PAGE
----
TRESCOTT, LISA: 166,167 
TRETOLA,ANNE-LISE: 162 



TROUT, BRADLEY: 317 
TRUDEMAN,BO: 177 
TRUE, JUDITH: 194,317 
TRUESD ALE, LISA: 317 
TRUESDALE, REBEKAH: 317 
TRUESDALE, ROBERT 317 
TRUFAN, HENRY: 317 
TRUSSELL, PHILIP: 317 
TSE, CAROL: 317 
TUCKER, BRYSON: 317 
TUCKER, CHRIS: 158 
TUCKER. JOEY: 207 
TUCKER, JOSEPH: 271 
TUCKER, LORI: 164,165 
TUCKER. LORIE: 271 
TUNNELL, BRADLEY 271 
TURNER, ANTFRA: 144,317 
TURNER. DENISE: 272 
TURNER, DUSTIN: 272 
TURNER, JAMES: 272 
TURNER, LORI: 142,317 
TURNER, NICOLE: 317 
TURNER, PHIL: 317 
TURNER, ROBERT: 272 
TURNER, SCOTF: 199.222,272 
TURNER, VALENE: 317 
TUTTLE, FRANCES: 317 
TYLER, AMY 317 
TYLER. CAROLINE: 162,272 
TYND ALL, MARK: 197,317 
TZAFERIS, JOHNNY: 317 
TZVETKOVA, BOBA: 107 



UHI, JENNIFER: 272 
ULENSKI, SETH: 174 
ULREICH, JACKQUIE: 144 
ULREICH, JACQUIE: 317 
UNDERWOOD. KEITH: 272 
UNGAR,RENA: 317 
UNGER,RENA: 220 
UNION STAFF: 208 
UPDYKE,TORY 168 
UPDYKE, VICTORIAN: 272 
USHER, CHRISTOPHER: 317 




VALEK, JASON: 190 
VAN, EUGENE: 317 
VANAARTRUK, CYNTHIA: 317 
VANCE, KARI: 164,317 
VANDUZER, SARAH: 156 
VANDYKE, EMILY 150.151 
VANHOOK. WILLIAM: 317 
VANNESS, JENNIFER: 162 
VANROYKE, EMILY 317 
VARAPFMARK: 317 
VARCHO, KELLY: 150,317 
VARDYJACK: 209 
VAREEN, VINCENT: 317 
VARN, ASHLEY: 317 
VARN, BRIAN: 272 
VARN ADO. JASON: 180,222 
VARNER. BRETT: 317 
VAUGHAN, JASON: 317 
VAUGHAN, KEVIN: 272 
VAUGHAN, MARY: 317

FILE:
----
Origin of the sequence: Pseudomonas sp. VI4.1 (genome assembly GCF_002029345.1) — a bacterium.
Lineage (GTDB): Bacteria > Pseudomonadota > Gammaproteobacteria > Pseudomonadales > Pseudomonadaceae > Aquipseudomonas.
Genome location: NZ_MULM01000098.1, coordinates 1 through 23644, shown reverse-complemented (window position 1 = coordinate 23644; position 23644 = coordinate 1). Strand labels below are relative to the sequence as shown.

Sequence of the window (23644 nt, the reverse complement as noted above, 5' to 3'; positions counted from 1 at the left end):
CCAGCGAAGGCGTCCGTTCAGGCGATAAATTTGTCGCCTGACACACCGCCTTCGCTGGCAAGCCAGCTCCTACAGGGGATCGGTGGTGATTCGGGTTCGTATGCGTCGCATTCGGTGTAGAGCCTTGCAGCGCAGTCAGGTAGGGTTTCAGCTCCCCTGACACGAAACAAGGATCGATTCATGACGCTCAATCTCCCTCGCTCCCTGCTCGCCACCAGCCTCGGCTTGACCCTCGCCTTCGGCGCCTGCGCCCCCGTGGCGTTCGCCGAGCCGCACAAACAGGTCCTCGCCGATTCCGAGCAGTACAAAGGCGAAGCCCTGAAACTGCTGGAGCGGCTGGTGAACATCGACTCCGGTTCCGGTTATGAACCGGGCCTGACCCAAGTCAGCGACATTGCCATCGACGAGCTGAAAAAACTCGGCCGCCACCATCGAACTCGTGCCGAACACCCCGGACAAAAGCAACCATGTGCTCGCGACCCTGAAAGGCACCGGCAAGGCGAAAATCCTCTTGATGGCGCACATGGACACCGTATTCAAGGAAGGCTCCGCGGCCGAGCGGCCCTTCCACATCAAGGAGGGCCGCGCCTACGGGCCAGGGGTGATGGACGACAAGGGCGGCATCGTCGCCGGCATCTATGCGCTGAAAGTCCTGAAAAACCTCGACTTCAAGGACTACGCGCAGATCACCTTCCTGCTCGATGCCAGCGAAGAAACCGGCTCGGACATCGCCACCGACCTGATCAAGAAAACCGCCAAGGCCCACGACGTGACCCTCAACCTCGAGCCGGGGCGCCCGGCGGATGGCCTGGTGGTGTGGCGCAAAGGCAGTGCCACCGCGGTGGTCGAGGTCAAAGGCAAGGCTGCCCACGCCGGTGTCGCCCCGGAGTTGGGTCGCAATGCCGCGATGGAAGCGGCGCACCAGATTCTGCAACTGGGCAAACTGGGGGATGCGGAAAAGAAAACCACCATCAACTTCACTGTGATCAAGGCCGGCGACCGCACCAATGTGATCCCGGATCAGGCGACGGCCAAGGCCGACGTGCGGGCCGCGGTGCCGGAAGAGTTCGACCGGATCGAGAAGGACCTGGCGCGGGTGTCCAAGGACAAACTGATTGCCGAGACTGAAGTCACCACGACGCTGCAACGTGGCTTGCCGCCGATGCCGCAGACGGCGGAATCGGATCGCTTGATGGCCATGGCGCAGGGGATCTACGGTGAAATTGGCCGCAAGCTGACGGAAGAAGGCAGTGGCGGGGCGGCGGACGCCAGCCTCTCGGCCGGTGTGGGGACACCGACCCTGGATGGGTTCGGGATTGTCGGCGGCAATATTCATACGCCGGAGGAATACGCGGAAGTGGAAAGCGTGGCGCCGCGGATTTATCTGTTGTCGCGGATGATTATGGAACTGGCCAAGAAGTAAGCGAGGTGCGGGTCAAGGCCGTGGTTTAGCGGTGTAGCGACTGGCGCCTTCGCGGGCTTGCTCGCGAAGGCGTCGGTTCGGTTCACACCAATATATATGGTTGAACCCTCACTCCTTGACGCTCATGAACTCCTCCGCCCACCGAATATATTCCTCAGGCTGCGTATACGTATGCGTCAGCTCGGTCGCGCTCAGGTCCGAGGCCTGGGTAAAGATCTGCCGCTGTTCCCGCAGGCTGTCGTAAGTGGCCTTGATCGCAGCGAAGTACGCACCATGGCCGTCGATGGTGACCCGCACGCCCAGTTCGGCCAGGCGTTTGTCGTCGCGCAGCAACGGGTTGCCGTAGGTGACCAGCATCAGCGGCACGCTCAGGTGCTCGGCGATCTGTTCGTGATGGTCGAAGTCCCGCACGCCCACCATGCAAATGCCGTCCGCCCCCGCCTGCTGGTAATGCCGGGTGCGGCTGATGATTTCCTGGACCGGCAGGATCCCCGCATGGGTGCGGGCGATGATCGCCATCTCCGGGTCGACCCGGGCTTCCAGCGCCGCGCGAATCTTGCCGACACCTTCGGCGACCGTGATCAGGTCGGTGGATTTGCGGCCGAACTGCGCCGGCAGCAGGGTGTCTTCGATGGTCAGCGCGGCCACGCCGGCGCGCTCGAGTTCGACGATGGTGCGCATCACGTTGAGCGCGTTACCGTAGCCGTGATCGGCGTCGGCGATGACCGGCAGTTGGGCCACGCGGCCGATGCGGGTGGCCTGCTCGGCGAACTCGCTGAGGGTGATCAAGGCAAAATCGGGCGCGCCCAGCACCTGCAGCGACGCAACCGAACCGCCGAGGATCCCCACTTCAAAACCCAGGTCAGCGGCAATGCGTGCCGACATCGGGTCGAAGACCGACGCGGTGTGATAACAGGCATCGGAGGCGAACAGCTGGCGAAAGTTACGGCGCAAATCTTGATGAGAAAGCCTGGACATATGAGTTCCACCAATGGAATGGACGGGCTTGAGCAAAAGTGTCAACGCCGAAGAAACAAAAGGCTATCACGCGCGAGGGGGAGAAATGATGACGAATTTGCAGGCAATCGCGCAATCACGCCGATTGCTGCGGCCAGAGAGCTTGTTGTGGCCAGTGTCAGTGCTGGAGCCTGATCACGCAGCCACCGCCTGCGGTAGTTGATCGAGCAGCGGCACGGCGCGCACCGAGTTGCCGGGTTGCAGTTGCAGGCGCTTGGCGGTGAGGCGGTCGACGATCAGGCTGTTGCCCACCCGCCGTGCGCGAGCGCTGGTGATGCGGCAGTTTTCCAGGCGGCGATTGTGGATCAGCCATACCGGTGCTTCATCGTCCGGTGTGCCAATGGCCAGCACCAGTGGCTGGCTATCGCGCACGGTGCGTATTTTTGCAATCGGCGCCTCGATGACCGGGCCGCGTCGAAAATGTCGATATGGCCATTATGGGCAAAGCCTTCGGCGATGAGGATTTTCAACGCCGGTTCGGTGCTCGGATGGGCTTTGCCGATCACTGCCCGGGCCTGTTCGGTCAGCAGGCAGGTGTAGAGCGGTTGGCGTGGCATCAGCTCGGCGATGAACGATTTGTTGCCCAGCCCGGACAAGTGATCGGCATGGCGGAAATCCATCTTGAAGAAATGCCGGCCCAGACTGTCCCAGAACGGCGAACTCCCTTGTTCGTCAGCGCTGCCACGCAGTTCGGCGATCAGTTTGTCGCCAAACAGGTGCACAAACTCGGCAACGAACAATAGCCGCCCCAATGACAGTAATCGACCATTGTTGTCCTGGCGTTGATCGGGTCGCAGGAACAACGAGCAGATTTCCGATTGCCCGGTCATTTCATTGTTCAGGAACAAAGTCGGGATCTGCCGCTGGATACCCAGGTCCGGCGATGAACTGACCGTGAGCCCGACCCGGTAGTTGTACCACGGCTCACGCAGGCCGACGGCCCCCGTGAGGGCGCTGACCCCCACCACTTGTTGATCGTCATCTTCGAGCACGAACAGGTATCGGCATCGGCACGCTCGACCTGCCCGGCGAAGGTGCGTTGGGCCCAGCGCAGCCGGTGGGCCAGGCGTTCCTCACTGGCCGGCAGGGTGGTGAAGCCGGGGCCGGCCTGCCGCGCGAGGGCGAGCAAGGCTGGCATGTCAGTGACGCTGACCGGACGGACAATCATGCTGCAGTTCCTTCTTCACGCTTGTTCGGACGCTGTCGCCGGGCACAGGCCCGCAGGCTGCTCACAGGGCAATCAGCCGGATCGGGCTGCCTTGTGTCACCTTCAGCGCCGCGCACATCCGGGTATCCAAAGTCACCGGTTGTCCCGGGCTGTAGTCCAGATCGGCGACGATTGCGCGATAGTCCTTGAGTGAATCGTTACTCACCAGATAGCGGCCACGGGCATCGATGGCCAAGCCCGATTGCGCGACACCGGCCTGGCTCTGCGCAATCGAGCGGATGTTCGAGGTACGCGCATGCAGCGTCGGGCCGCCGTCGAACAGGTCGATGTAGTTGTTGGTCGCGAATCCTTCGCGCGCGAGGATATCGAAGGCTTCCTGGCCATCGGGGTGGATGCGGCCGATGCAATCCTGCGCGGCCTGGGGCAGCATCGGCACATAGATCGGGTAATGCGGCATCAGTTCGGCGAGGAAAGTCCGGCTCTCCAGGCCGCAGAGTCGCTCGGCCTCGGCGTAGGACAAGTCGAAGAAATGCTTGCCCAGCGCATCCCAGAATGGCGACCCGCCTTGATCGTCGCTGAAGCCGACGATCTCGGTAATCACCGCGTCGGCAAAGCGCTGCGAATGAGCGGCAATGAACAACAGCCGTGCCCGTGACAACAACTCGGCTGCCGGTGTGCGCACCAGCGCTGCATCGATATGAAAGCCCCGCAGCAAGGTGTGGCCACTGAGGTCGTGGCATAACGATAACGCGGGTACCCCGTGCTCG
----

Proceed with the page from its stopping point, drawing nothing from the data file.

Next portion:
VAUGHAN, ROBERTA.: 317 



Housing 



Norris 

Wanoamaker 

Bower 
Donalason 



Maul(fi^Pe Lever 



Manning 



Byrnes 

Smith 
Barnett 
Sanders 
Geer 

Young '^ 
Benet 




Johnstone 



Calhoun Courts 



Lightsey Bridge ^lemson House 



Thornhill Village 



VAUGHAN. WILLIAM: 317 
VAUGHN. AMY: 317 
VAUGHN. KATHY: 160 
VAUGHN. KELLY: 160, 161 
VAUGHN. MICHAEL: 318 
VAUGHN. ROCKEY: 272 
VAUGHTERS. CLAIRE: 1 M. 3 1 8 
VAUHAN. JENNIFER: 318 
VEACH. JEANETTE: 318 
VEAZEY DALINDA: 272 
VENTERS. CASEY: 318 
VERMES. CATHERINE: 272 
VERNON. ASHLEY 318 
VESTAL. EMILY: 182.318 
VF.STAL. LORA: 212.318 
VEY. MEREDITH: 142,318 
VIETNAM ANNIVERSARY: 60 
VILLANI.TONY 154 
VILLANUEVA, MARK: 272 
VILLEPONTEAUX. HEATHER: 144. 
318 

VINARSKI. JOSEPH: 318 
VINCENT. GORDON: 318 
VINCENT. MARNl: 144,318 
VIPPERMAN, DANNY: 318 
VISS AGE. MATTHEW: 318 
VOEGAL. STEVE: 154 
VOELKER, MARK: 203 
V(X]EL. JENNIFER: 318 
VOLK.ERIN: 168 
VOLLEYBALL: 126 
VOTAVA. BRETT: 318 
VR1F.S. PETER DE: 286 
VUYYURU, PRABHAKAR: 220 



i i 



WAGHER. NATHAN: 272 
WACJONER. MERRITT: 318 
WAlGAND.GRlXiG: 177 
WA1TF:S, .STEPHANIE: 1 60, 3 1 i 
W/M.DRON.TONl: 168 
VVALDKON, VICTORIA: 272 
WALDROR PAIGE: 318 
\VALGI;R. MARC: 219 
WALKIiN, KATHFiRlNE: 207 
WALKER, CHAD: 170 
WALKI-R. EDWARD: 318 
WALKI:R, HIArilllR: 318 

walker, john: 318 
wai.ki;k, kathi;rine: 272 

WAl.Kl-.K. KI-.NNAN: 1.52 
WALKI;R, MI-LISSA: K/) 
WAI,KI;R. RYAN: 1.56,318 
WAI.KI.U, SIIANIv: 272 
WAI.Kl'R, TARA: 146 
\VA1.KIJ<. rVRONf-: 272